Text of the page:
Be cautious about who, how, and what you ask, because user bias can cause data to skew one way or another. Try to remain objective and avoid any statistical fallacies.
Regroup and Brainstorm Possible Solutions
Revisit your KPIs and develop digital branding strategies using the information gathered during your brand audit. Compare your predictions to the results and make changes where you believe they are the best fit. Keep in mind that branding is a process. Markets shift, new competitors enter the industry, technology advances, and economies crash and rise. To remain relevant, conduct a brand audit whenever your team notices these influential shifts or believes your brand is losing traction.
Case Studies and Examples of Digital Branding Strategies
Innovative branding strategies have contributed to the success of well-known brands such as Netflix, IKEA, and Apple.
Streaming service like Netflix
Netflix is a popular streaming service for movie and television show fans. Netflix has grown in popularity since its launch in the late 1990s, with users now streaming on mobile devices, gaming consoles, tablets, smart TVs, and other devices. Netflix rebranded their logo to stand out against competitors and remain easily recognizable to consumers in light of changes in consumer behavior brought about by over 20 years of technological advancements.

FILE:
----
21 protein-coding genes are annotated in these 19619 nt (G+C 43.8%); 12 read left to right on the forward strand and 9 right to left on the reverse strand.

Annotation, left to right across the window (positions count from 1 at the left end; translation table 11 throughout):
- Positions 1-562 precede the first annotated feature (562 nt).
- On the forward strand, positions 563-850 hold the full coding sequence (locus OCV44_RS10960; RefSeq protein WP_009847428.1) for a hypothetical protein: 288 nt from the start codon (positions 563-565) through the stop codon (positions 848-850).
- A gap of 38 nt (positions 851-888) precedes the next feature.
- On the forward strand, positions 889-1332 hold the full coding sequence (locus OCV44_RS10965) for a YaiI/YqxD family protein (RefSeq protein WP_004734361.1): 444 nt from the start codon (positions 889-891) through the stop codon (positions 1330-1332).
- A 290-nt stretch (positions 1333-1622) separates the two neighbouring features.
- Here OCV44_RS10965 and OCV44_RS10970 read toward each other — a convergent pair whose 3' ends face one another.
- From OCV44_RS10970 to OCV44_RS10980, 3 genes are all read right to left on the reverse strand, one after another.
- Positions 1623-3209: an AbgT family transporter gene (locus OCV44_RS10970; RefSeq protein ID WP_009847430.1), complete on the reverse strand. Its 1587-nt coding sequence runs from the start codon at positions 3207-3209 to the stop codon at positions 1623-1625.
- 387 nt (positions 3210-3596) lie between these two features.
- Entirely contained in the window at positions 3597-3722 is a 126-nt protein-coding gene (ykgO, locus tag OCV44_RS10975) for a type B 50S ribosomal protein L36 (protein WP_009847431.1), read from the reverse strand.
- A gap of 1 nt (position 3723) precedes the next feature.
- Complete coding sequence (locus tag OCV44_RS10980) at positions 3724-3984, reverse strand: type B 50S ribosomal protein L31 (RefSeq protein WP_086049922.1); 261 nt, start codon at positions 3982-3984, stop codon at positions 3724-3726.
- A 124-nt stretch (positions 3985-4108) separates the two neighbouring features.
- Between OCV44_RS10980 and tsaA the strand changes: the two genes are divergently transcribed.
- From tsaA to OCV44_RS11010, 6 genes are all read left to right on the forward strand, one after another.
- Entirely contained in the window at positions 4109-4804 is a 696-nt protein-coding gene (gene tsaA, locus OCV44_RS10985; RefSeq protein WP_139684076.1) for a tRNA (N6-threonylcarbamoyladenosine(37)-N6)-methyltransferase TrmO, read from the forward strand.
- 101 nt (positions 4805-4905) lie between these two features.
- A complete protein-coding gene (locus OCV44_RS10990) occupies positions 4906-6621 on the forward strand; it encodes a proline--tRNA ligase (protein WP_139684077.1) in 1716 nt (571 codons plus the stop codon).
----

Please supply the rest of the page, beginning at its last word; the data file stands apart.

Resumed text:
IKEA is another company that is expanding with their customer base. This is a fun, quirky, and reasonably priced furniture store that is popular among younger demographics. IKEA's branding strategists knew they needed to come up with new ways to connect with their buyer personas.
IKEA created and published personalized campaigns such as Oddly IKEA using digital content channels such as social media, YouTube, and art installations. Researchers recognized a trend of ASMR videos with younger demographics, specifically college students, by thinking outside the box. They created a 25-minute ASMR video using IKEA products such as comforters, pillows, and sheets.
Apple is a master of storytelling. Apple's branding experts use digital content such as videos, podcasts, and social media to communicate passion, creativity, and relationship-building through storytelling. One example is their popular YouTube video "Share Your Gifts," which has over 25 million views.
The film follows a lively four-person family as they travel to their grandfather's house for the holidays. A deeply emotional tone pervades the video as the family misses their respective grandmother, mother, and wife. The two young children use Apple technology to bring the family together with a heartfelt digital presentation using memorabilia found around the house.
Because Apple does not wave their product in front of their audience, this commercial is well-received. Instead, they put themselves in their shoes and created an engaging video that emphasized storytelling.